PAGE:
Rising Homophobia in Tanzania: EU Evaluates Aid Over Human Rights Concerns

Written by | Monday, November 19th, 2018

The European Union is reviewing its financial support to Tanzania over human rights concerns. Chief of European diplomacy, Federica Mogherini, said that the EU was concerned about the developments in the country – notably “a shrinking of public space in Tanzania through the tightening of restrictions on the activities of civil society organizations, the media and many political parties.” Brussels has been alarmed by the very latest developments that included a crackdown on the gay community after which the EU recalled its ambassador. “The EU is deeply concerned about the deteriorating situation for LGBTI persons,” Ms. Mogherini said.


The EU is Tanzania’s biggest development partner, providing around $100 million annually. Brussels said it would “conduct a comprehensive review of its policies” in the country. There is mounting international pressure on President John Magufuli who has cracked down on dissidents and opposition as well as media and foreign investors since taking office three years ago. The EU announced its decision after the World Bank had decided not to support a $300 million education loan for girls’ education in response to the news that pregnant girls had been being expelled from schools. This was not the last blow to the country’s development budget – Denmark announced last week that it would withdraw $10 million in aid over “unacceptable homophobic statements”.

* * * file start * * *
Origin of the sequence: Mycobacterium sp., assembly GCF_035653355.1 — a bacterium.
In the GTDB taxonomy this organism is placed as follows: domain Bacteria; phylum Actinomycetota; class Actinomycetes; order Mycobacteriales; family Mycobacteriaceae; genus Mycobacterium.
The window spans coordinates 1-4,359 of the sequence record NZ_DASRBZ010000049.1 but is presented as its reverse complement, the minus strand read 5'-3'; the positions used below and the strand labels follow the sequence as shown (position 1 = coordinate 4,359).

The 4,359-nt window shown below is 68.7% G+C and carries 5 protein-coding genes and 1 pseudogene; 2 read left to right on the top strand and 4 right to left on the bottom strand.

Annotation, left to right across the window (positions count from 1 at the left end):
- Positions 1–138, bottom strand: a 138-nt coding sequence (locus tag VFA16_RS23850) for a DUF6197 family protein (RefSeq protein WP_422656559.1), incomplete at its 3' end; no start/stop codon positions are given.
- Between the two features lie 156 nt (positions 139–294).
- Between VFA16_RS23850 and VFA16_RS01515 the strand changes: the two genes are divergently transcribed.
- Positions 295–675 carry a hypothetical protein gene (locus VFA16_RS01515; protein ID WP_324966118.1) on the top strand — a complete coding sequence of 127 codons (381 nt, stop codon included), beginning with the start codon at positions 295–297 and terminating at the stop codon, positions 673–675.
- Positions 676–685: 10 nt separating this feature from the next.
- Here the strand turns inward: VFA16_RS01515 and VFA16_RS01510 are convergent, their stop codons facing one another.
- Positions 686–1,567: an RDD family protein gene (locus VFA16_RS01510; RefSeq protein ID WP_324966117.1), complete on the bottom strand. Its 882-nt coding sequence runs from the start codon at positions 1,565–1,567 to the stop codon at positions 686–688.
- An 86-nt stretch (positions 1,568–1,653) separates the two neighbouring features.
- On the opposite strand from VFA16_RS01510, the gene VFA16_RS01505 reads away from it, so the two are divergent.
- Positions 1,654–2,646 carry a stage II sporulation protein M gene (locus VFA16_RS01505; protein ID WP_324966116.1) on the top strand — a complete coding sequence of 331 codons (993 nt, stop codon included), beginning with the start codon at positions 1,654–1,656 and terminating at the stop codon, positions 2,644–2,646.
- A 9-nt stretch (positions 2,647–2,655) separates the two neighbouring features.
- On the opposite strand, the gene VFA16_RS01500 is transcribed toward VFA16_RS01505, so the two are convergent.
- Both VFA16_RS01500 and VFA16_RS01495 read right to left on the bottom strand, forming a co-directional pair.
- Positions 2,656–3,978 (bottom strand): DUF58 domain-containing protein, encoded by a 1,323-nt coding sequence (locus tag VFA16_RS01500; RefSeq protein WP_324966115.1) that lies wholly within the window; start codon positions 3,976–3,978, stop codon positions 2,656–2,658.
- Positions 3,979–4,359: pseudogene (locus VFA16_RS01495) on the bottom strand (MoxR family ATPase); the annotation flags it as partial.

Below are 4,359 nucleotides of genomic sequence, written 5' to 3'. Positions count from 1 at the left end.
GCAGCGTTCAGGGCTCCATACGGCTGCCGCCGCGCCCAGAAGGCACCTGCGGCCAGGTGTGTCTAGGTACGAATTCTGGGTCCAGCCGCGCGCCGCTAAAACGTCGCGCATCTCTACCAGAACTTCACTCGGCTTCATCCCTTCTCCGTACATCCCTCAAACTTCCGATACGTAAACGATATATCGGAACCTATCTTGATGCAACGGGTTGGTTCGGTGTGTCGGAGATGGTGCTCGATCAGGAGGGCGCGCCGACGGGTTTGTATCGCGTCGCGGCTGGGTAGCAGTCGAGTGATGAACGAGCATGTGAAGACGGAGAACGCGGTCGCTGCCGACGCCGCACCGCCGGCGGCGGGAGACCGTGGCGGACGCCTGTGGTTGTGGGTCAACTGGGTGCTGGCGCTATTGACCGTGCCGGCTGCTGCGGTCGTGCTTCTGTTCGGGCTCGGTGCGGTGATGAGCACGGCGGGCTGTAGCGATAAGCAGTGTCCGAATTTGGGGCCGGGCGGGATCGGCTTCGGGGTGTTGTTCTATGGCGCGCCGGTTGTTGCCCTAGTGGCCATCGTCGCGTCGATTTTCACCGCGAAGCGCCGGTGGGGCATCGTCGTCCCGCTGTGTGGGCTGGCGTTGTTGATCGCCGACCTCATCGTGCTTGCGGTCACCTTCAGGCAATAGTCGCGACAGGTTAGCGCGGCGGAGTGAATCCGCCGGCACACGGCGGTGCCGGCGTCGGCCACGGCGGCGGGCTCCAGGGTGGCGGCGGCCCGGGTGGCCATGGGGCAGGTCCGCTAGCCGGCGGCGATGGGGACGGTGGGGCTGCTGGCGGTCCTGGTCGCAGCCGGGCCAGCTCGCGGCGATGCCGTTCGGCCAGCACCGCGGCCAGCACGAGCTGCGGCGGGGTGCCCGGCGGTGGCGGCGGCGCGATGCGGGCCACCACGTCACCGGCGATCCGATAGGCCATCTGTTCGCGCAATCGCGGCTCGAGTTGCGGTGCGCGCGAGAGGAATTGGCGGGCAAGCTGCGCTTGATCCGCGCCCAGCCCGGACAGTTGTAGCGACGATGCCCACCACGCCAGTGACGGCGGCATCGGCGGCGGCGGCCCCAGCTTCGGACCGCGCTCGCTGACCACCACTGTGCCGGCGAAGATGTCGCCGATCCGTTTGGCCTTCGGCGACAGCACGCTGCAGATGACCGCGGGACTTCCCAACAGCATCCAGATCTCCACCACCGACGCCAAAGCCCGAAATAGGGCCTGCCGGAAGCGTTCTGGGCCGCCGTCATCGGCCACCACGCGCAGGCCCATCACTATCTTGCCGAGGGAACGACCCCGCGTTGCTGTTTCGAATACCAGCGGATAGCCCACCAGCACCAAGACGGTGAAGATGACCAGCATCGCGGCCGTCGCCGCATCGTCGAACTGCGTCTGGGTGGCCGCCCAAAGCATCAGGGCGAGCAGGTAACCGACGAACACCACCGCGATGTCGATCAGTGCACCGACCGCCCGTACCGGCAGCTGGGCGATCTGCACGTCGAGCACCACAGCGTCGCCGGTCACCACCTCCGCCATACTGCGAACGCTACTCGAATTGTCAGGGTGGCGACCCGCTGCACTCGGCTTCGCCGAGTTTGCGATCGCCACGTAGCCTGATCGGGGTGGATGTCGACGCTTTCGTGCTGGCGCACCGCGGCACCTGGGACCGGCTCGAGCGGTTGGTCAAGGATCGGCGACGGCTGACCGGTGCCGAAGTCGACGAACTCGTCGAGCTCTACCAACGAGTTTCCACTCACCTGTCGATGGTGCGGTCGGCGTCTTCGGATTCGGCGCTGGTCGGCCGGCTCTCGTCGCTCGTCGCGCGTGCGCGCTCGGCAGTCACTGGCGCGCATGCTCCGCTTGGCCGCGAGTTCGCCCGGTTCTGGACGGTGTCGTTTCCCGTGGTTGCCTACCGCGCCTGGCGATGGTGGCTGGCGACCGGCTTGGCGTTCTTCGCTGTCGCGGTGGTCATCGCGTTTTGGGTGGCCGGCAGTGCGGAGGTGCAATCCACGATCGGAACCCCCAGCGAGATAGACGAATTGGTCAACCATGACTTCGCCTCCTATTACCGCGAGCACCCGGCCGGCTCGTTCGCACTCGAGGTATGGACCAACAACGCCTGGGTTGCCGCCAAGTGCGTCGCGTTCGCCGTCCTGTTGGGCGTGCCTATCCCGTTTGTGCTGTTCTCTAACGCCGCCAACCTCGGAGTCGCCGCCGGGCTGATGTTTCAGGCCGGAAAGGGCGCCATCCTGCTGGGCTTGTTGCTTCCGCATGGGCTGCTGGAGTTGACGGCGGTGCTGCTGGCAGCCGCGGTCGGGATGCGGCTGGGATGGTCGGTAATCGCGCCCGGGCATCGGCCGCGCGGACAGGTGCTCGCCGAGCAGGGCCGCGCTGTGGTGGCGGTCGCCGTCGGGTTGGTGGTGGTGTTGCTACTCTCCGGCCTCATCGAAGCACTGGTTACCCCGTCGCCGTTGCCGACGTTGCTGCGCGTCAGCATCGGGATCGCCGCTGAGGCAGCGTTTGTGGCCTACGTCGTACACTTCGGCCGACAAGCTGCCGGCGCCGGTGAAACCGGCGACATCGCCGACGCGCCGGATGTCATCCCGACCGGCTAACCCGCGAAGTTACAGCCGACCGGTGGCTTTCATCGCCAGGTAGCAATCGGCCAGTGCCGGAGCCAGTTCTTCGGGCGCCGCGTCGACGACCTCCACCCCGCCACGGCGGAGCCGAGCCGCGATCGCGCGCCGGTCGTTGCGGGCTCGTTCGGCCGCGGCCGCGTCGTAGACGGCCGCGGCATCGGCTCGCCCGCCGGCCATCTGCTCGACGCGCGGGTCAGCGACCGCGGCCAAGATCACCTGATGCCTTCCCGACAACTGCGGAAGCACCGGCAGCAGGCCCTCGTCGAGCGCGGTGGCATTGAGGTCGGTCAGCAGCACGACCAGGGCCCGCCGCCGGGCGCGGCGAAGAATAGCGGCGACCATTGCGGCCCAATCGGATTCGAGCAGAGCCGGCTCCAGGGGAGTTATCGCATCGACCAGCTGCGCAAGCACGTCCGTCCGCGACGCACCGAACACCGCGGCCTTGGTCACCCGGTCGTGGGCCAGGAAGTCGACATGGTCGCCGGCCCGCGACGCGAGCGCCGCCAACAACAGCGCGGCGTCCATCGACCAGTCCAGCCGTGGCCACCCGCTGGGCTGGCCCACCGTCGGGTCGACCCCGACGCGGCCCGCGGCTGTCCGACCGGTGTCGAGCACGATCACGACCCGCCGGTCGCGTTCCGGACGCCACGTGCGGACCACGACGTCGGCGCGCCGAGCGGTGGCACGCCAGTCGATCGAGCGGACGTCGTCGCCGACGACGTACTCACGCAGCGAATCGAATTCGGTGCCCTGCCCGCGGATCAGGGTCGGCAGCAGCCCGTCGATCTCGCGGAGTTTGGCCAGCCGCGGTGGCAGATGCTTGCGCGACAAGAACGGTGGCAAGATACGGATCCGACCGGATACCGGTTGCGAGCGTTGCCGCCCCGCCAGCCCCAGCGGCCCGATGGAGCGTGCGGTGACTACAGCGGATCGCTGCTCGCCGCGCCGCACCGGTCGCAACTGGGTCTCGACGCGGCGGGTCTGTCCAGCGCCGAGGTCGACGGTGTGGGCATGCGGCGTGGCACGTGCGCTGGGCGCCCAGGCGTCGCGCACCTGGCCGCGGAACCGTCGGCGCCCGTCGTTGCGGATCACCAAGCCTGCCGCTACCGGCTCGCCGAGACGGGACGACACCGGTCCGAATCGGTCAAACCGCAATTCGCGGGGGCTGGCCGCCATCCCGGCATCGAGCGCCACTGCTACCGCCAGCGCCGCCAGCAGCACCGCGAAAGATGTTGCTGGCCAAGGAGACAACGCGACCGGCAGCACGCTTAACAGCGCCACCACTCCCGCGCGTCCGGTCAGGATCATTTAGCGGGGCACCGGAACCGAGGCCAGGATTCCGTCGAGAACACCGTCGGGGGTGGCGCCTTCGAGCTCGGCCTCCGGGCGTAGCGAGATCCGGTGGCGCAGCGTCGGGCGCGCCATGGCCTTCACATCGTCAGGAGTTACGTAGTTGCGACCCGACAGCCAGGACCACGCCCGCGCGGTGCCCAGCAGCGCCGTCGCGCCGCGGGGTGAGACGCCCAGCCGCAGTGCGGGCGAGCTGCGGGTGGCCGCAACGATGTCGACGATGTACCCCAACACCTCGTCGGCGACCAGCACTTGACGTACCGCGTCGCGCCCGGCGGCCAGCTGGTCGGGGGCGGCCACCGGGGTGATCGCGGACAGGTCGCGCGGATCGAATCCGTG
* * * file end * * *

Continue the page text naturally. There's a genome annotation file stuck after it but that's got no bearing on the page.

Regarding the World Bank move, Evelyne Opondo, Africa Director of the Center for Reproductive Rights, commented that “this is a bold positive statement by the World Bank that should be emulated by other big development partners in Tanzania.” Mr. Opondo also stressed that “we already have too many girls forced out of formal education, robbed of their full potential and confined to the cycle of poverty. The things the World Bank is asking the government to look at are all within their power to address.” Tanzania has some of the highest adolescent pregnancy rates globally – around 27% of girls aged 15-19 years old. The rate is attributed to high rates of sexual violence and poverty.

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